6.1. The Conserving and Nonconserving Nonlinear Equations

It is often explained that a model of interacting populations is written in general as,

$\begin{array}{l}\frac{\text{d}x}{\text{d}t}=xf\left(x,y\right)\\ \frac{\text{d}y}{\text{d}t}=yg\left(x,y\right)\end{array}$ (6.1)

where
$f\left(x,y\right)$ and
$g\left(x,y\right)$ are any functions appropriately chosen to study an interacting system, called the *autonomous* (self-ruling or self-governing) differential equation. The time variable *t* does not appear explicitly in the functions
$f\left(x,y\right)$ and
$g\left(x,y\right)$ with the required condition
$f\left(0,0\right)=0$ and
$g\left(0,0\right)=0$. The meaning of functions depends on problems on which the nonlinear equations are applied, and this model is known as a general differential equation often called Kolmogorov’s predator-prey model [63]. It is not possible to determine whether Equation (6.1) is conserving or nonconserving nonlinear equation, because of the unknown functional form of
$f\left(x,y\right)$ and
$g\left(x,y\right)$.

Well-known examples in the field of ecology are those of Malthus’ research for a population analysis, A. Lotka (1925) [37] and V. Volterra (1926) [38] for predator-prey differential equations known as Lotka-Volterra (LV) equation. The Kolmogorov’s equation can encompass wide ranges of nonlinear equations with some degrees of freedom to choose functions $f\left(x,y\right)$ and $g\left(x,y\right)$, however, it will not distinguish conserving and nonconserving nonlinear equations at the outset. Hence, it cannot avoid an unphysical problem like the atto-fox problem [13] [14] [15] [16] [17], depending on the form of functions, $f\left(x,y\right)$ and $g\left(x,y\right)$ and initial conditions, $\left(x\left(0\right)\mathrm{,}y\left(0\right)\right)$. If initial conditions and appropriate form of autonomous functions are chosen in terms of Ψ-function in conserving approximations, unphysical problems would be avoided and contribute to useful physical analyses.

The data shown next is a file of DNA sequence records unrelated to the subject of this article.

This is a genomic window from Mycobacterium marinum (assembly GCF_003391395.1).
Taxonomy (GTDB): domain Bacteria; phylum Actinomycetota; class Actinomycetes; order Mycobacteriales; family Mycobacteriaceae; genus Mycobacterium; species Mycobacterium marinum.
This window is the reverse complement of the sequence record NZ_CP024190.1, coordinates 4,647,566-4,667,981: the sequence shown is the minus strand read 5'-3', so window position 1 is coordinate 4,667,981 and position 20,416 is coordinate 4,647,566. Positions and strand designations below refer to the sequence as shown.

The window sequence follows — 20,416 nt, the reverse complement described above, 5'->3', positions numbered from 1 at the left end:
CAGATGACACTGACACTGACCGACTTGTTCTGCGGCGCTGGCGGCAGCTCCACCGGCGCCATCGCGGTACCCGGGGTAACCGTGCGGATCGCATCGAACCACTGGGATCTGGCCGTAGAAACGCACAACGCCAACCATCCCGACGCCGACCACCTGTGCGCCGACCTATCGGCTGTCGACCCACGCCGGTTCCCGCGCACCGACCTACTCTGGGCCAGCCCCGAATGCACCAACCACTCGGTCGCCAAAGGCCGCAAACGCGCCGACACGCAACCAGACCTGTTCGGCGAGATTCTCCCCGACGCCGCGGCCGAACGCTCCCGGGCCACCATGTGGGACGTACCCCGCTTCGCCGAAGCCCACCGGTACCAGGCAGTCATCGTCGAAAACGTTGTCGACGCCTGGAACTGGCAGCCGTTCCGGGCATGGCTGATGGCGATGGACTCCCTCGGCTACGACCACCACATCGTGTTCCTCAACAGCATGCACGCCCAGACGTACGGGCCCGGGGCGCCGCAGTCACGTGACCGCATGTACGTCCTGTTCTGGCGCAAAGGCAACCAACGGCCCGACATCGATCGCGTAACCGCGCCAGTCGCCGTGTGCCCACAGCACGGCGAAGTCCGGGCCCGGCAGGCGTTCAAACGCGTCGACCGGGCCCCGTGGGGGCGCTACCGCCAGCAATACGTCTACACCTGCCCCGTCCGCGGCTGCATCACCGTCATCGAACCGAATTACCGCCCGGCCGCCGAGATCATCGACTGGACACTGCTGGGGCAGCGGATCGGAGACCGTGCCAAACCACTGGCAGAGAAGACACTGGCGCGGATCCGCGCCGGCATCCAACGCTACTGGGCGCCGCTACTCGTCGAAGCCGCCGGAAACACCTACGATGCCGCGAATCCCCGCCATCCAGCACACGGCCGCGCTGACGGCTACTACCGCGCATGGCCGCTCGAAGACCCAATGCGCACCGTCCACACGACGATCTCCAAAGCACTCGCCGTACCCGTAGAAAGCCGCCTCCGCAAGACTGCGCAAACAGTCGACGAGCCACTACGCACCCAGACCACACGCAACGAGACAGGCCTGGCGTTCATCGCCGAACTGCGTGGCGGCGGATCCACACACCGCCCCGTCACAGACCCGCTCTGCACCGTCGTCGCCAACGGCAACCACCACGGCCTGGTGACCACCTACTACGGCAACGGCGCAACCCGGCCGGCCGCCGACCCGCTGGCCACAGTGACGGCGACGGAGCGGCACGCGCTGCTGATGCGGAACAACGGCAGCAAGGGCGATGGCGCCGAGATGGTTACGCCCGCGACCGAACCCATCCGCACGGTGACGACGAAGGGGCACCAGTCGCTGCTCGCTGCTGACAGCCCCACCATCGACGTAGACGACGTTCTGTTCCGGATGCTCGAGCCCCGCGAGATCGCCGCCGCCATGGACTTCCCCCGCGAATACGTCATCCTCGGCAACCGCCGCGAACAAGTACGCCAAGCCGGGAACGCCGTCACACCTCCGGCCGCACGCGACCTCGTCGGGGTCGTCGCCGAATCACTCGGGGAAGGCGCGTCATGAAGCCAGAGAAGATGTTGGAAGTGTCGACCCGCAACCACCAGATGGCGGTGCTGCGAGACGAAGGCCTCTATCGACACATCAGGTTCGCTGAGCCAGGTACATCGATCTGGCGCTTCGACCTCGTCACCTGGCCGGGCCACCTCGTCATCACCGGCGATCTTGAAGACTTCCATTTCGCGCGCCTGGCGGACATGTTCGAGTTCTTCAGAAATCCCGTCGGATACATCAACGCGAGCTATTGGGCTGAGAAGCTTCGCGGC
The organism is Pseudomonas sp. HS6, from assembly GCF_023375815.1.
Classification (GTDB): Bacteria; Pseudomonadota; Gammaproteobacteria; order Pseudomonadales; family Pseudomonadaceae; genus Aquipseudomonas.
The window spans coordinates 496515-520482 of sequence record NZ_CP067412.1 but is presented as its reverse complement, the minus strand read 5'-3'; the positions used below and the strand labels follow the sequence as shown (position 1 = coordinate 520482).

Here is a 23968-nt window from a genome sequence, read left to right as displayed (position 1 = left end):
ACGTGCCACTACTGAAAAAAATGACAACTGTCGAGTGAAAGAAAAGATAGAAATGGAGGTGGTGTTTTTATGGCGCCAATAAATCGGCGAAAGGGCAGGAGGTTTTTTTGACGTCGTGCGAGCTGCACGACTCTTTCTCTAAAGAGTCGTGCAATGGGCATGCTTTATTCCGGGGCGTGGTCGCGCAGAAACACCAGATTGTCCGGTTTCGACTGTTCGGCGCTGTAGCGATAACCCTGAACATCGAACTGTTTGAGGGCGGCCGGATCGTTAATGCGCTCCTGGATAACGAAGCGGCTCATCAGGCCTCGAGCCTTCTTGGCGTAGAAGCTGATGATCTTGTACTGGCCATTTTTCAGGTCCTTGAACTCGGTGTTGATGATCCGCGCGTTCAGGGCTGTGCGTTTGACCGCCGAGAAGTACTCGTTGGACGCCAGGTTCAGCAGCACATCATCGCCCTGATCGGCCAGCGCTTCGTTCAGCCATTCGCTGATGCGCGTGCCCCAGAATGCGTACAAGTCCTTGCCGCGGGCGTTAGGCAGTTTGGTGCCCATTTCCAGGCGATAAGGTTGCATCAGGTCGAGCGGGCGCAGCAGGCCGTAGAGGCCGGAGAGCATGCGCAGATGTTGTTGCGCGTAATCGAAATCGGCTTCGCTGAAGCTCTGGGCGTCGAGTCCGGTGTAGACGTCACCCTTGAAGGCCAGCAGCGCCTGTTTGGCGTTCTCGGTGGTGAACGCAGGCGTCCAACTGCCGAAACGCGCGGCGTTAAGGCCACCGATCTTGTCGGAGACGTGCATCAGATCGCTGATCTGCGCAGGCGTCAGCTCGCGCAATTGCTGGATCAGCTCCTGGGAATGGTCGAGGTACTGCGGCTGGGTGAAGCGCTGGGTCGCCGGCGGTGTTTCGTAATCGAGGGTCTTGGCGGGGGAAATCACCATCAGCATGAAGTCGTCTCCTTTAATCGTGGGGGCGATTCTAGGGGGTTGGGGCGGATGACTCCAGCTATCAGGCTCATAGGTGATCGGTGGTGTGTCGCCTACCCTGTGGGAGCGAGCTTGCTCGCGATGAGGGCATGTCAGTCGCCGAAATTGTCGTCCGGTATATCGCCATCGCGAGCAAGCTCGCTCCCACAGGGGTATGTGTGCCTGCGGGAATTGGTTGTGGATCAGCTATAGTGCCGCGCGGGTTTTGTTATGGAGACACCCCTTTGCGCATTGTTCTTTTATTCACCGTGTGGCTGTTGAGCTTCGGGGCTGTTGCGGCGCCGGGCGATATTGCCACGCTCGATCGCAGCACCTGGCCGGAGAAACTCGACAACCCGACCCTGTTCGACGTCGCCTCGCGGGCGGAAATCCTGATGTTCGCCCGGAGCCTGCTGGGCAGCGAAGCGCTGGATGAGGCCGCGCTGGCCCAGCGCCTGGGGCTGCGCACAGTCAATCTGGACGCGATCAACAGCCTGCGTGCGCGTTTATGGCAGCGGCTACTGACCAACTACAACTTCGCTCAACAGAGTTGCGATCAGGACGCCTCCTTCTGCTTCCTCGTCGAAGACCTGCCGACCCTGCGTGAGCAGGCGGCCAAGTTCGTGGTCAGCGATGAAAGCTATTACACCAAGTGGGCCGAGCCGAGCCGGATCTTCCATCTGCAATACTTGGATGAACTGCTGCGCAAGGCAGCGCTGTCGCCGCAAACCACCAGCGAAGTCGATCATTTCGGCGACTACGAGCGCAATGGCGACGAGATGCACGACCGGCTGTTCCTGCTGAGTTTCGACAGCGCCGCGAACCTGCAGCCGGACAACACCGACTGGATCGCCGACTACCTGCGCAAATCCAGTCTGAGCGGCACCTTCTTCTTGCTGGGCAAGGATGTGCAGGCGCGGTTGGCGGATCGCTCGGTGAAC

6.2. Lyapunov Function Produced by Noether’s Theorem